Increase Your Credit Score Before Applying for a Mortgage Loan
Last Updated: September 25, 2017
If you have been sidelined from buying a house, you are not the only one. After the real estate market crash of 2008, a lot of homeowners either lost their homes in foreclosure or were so upside down in their loan vs house value that they could not even think about selling their home to buy another one. It does seem as though the housing market is coming back, so this might be a good time to think about jumping in to buying a house. If you have not reviewed your credit reports in a while, you may be in for a surprise and buying a house might not happen as quick as you think. Here are some tips on getting ready to apply for a mortgage and ways to increase your credit score in preparation of getting a good interest rate on a home loan.
Review and Carefully Analyze Your Credit Reports
If you have not pulled your credit reports in quite a while, then we suggest you go to annualcreditreport.com and pull your credit from all three credit bureaus. You are able to request your reports for free once a year. If you have used this service within the last year, you will have to use one of the other services, like myFICO.com or one of our recommended companies and you will have to pay for them. If you also want to see your credit score, there may be an additional charge or you might have to sign up for a monitoring service. It is worth it if you want to make sure your score is increasing as you are working on fixing your credit.
Now that you have your credit reports in your hand, go over them very carefully and look for any items that are inaccurate and look for information that isn't verifiable. Remember, the credit bureaus have to be able to verify the information on your credit report and if they can't, it has to come off. For more information on disputing these items, read our articles on how to repair your credit.
Pay Your Bills On Time
Remember that your payment history accounts for 35 percent of your FICO credit score and current balances have much greater weight on your score than older entries. Bottom line, it is very important to pay your bills on time months before you are even thinking about applying for a home loan.
The next piece of that puzzle is paying down the money you owe. If you can, start using extra cash you have on hand and pay down or pay off all of your credit card balances. Do not close these accounts, just get the balances as close to zero as you can. If you don't have any extra cash, see if you can borrow some money from a friend or family member — that way this "loan" won't appear on your credit report. If you can't get a loan that way, try getting a loan from peer-to-peer lender. We have heard from some readers that some P2P loans did not show up on their credit reports, but we suggest you find out firsthand from the lender if they report to the credit bureaus or not.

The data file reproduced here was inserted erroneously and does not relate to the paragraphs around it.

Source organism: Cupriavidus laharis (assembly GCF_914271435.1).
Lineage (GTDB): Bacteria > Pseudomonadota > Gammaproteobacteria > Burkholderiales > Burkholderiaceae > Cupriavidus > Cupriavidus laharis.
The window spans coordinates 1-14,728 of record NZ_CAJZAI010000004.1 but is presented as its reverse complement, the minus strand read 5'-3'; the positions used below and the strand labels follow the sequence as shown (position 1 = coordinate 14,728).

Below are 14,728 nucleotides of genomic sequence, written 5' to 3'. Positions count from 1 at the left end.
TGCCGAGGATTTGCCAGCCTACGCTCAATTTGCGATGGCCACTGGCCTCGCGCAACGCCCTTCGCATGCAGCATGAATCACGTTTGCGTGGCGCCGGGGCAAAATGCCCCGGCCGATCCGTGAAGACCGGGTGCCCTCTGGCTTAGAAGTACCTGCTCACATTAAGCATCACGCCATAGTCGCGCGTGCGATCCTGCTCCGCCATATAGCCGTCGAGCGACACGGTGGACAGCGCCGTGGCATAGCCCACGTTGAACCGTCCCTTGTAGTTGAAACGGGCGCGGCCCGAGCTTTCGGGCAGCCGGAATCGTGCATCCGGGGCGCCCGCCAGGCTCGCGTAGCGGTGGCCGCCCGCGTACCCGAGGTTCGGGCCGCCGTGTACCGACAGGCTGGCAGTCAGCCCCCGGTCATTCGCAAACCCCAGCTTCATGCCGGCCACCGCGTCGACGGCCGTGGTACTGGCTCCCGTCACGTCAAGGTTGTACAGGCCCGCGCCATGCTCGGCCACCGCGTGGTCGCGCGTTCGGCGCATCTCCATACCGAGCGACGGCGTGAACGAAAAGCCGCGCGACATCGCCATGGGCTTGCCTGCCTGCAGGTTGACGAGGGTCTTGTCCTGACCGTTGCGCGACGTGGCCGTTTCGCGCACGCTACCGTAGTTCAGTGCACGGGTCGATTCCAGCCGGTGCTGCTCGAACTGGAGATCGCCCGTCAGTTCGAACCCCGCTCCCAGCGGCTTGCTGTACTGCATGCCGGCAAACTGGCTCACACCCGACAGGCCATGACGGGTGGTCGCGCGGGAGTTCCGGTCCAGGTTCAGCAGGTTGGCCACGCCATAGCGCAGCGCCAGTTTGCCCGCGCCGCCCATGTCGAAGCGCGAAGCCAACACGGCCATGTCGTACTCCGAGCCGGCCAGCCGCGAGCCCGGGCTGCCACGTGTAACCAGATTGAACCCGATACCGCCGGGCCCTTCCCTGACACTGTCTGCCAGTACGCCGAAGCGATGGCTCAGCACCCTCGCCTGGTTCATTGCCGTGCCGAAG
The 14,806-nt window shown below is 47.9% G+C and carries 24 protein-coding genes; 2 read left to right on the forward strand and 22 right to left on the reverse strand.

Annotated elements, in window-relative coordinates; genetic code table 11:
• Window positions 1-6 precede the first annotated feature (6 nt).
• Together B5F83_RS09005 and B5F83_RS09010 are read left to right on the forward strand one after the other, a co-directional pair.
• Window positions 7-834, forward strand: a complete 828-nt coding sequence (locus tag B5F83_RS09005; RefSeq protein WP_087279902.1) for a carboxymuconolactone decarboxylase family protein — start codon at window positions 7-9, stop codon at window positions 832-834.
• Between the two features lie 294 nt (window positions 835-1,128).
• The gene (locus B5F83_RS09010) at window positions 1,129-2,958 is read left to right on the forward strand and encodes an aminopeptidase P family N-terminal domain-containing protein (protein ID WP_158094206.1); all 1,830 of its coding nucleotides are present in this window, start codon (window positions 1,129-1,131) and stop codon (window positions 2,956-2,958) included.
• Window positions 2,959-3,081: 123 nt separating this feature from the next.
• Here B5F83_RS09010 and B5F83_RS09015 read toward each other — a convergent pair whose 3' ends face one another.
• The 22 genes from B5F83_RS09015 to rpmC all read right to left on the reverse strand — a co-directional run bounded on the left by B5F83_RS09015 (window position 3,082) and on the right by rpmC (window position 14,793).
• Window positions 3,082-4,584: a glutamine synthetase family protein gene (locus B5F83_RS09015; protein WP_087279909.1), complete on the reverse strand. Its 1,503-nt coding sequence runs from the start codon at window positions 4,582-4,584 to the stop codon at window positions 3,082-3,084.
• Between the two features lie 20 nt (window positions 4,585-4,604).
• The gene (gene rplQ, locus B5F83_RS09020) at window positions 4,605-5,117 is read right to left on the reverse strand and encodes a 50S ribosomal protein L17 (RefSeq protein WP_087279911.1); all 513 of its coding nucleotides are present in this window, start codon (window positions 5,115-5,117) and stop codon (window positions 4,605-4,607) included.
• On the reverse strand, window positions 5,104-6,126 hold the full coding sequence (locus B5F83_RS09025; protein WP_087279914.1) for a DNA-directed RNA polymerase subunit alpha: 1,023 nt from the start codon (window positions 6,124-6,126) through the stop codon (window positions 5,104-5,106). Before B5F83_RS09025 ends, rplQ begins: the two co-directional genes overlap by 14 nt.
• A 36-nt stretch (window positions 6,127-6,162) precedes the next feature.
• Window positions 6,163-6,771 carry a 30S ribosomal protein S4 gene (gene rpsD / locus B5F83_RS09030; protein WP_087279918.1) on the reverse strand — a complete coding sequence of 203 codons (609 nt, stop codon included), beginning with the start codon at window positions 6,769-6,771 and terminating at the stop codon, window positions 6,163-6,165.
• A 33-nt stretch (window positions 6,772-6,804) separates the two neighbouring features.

Consider Other Ways to Boost Your Credit Score
Some people approach people they are very close to and ask them to add them to their existing credit card account. As long as that person's credit account has been open for two years or more and they add you as joint or co-owner, you'll see a fast bump in your credit score. Of course this approach exposes both you and your friend to risk, so take this step very carefully.
There are many other ways to give your credit score a boost. Our article entitled Build Your Credit has a lot of other ideas on how you can rebuild and build up your credit.
Pay Off Old Debt, But Make a Deal
Once a legitimate negative is placed in your credit file, it only comes off if the creditor or credit bureau wants it off or seven years pass. Before paying off old bills, contact the creditor and tell them you want to pay off the old amount in exchange for a written guarantee they will remove the old negative item from your credit report. This is what we call "pay for delete" and we have devoted an entire article about how to do this correctly and in your favor.
Some creditors will balk at this but since they have the power to put items on your credit report, they have the power to remove them. If they want your account settled badly enough, they will work you.
Fixing your credit and increasing your credit score will take some time so don't be in a rush and then become frustrated when it is not happening fast enough. Give yourself plenty of time to get the results you want before you apply for a home loan. If you are looking to just shave off 10 to 20 points, that may only take a few months. If you have more serious items on your credit and need to increase your score by 50 points or more, that could take a year or more. The take away on this is to not be impatient and rush into buying a property before you have finished all the clean up work. If you take your time and keep at it, your score will be high enough that you will be approved for a loan and better yet, you will get an outstanding interest rate. That alone with save you thousands of dollars a year and will be well worth the wait!